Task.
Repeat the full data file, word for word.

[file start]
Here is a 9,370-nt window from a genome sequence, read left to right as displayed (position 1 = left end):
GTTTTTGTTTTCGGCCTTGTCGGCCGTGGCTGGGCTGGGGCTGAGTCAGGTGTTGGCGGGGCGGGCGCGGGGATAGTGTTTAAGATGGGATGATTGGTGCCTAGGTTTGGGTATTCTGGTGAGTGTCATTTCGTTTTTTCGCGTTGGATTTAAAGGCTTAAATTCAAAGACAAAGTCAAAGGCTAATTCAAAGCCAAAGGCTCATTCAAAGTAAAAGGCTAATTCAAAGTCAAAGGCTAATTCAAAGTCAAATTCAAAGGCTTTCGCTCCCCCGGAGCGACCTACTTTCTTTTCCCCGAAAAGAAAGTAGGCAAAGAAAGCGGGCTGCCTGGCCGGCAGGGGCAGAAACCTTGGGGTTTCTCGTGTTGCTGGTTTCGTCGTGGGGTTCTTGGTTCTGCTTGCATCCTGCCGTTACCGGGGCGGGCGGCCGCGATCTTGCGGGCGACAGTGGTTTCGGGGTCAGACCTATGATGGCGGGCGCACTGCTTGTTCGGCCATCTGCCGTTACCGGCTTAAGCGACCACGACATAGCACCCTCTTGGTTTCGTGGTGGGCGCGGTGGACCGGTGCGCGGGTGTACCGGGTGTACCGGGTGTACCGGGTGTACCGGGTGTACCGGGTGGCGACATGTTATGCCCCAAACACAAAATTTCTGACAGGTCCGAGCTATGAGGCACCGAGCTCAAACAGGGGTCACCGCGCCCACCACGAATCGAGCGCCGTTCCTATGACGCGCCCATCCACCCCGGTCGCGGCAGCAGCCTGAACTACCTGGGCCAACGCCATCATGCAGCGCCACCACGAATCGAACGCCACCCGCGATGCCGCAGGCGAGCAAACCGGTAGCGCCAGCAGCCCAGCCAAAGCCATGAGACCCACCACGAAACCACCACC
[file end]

Here is a 9,370-nt window from a genome sequence, read left to right as displayed (position 1 = left end):
GTTTTTGTTTTCGGCCTTGTCGGCCGTGGCTGGGCTGGGGCTGAGTCAGGTGTTGGCGGGGCGGGCGCGGGGATAGTGTTTAAGATGGGATGATTGGTGCCTAGGTTTGGGTATTCTGGTGAGTGTCATTTCGTTTTTTCGCGTTGGATTTAAAGGCTTAAATTCAAAGACAAAGTCAAAGGCTAATTCAAAGCCAAAGGCTCATTCAAAGTAAAAGGCTAATTCAAAGTCAAAGGCTAATTCAAAGTCAAATTCAAAGGCTTTCGCTCCCCCGGAGCGACCTACTTTCTTTTCCCCGAAAAGAAAGTAGGCAAAGAAAGCGGGCTGCCTGGCCGGCAGGGGCAGAAACCTTGGGGTTTCTCGTGTTGCTGGTTTCGTCGTGGGGTTCTTGGTTCTGCTTGCATCCTGCCGTTACCGGGGCGGGCGGCCGCGATCTTGCGGGCGACAGTGGTTTCGGGGTCAGACCTATGATGGCGGGCGCACTGCTTGTTCGGCCATCTGCCGTTACCGGCTTAAGCGACCACGACATAGCACCCTCTTGGTTTCGTGGTGGGCGCGGTGGACCGGTGCGCGGGTGTACCGGGTGTACCGGGTGTACCGGGTGTACCGGGTGTACCGGGTGGCGACATGTTATGCCCCAAACACAAAATTTCTGACAGGTCCGAGCTATGAGGCACCGAGCTCAAACAGGGGTCACCGCGCCCACCACGAATCGAGCGCCGTTCCTATGACGCGCCCATCCACCCCGGTCGCGGCAGCAGCCTGAACTACCTGGGCCAACGCCATCATGCAGCGCCACCACGAATCGAACGCCACCCGCGATGCCGCAGGCGAGCAAACCGGTAGCGCCAGCAGCCCAGCCAAAGCCATGAGACCCACCACGAAACCACCACC